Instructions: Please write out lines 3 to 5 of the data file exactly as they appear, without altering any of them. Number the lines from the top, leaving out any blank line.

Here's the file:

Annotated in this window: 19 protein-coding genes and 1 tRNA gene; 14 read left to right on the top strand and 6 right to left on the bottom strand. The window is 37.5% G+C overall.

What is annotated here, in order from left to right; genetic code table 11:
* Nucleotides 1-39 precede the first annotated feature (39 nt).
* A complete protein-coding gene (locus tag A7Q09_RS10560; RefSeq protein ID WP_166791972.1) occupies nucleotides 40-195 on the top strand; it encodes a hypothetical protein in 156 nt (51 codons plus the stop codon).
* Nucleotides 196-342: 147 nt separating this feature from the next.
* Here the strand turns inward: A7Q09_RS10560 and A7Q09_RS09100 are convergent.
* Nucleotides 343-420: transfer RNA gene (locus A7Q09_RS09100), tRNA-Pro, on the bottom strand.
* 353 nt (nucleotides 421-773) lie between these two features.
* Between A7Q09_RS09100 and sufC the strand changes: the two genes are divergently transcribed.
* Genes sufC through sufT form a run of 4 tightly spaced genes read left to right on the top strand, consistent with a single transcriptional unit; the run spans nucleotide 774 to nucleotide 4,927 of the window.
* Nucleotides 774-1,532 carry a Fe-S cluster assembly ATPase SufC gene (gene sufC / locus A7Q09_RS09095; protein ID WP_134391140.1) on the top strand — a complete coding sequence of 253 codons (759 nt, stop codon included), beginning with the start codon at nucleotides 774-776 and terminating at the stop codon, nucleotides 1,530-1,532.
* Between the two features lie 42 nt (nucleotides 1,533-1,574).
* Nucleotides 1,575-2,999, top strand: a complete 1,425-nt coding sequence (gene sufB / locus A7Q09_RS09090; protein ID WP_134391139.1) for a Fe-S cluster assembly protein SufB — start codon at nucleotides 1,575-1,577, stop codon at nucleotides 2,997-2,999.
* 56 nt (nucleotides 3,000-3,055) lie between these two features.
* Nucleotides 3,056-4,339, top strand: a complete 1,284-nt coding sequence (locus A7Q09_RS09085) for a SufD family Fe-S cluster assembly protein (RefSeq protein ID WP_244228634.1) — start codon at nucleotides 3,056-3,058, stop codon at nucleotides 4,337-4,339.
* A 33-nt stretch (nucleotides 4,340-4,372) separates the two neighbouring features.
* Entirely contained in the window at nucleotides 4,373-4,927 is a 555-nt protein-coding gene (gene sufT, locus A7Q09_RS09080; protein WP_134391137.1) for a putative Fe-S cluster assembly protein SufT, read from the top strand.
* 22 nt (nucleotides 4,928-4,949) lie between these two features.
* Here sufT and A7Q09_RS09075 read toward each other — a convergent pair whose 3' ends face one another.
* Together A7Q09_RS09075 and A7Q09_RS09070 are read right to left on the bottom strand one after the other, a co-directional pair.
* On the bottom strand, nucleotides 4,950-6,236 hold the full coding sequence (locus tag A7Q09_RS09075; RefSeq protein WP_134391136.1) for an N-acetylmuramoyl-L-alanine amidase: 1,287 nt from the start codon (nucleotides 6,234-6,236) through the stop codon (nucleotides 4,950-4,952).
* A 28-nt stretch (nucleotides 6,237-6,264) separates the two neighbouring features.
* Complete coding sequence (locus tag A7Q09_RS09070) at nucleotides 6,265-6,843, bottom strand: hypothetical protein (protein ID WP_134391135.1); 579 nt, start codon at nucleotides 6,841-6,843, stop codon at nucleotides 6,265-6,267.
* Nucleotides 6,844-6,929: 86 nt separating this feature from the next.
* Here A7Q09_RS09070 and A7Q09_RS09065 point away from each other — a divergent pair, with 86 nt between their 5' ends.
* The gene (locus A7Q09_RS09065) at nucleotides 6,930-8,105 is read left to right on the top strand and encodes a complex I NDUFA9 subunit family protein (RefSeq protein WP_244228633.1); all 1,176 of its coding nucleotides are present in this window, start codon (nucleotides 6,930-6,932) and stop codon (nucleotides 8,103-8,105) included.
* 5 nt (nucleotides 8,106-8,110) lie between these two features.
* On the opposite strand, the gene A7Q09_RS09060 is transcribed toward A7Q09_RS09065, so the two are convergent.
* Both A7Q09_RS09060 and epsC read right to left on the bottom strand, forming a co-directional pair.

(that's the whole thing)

* Nucleotides 1-39 precede the first annotated feature (39 nt).
* A complete protein-coding gene (locus tag A7Q09_RS10560; RefSeq protein ID WP_166791972.1) occupies nucleotides 40-195 on the top strand; it encodes a hypothetical protein in 156 nt (51 codons plus the stop codon).
* Nucleotides 196-342: 147 nt separating this feature from the next.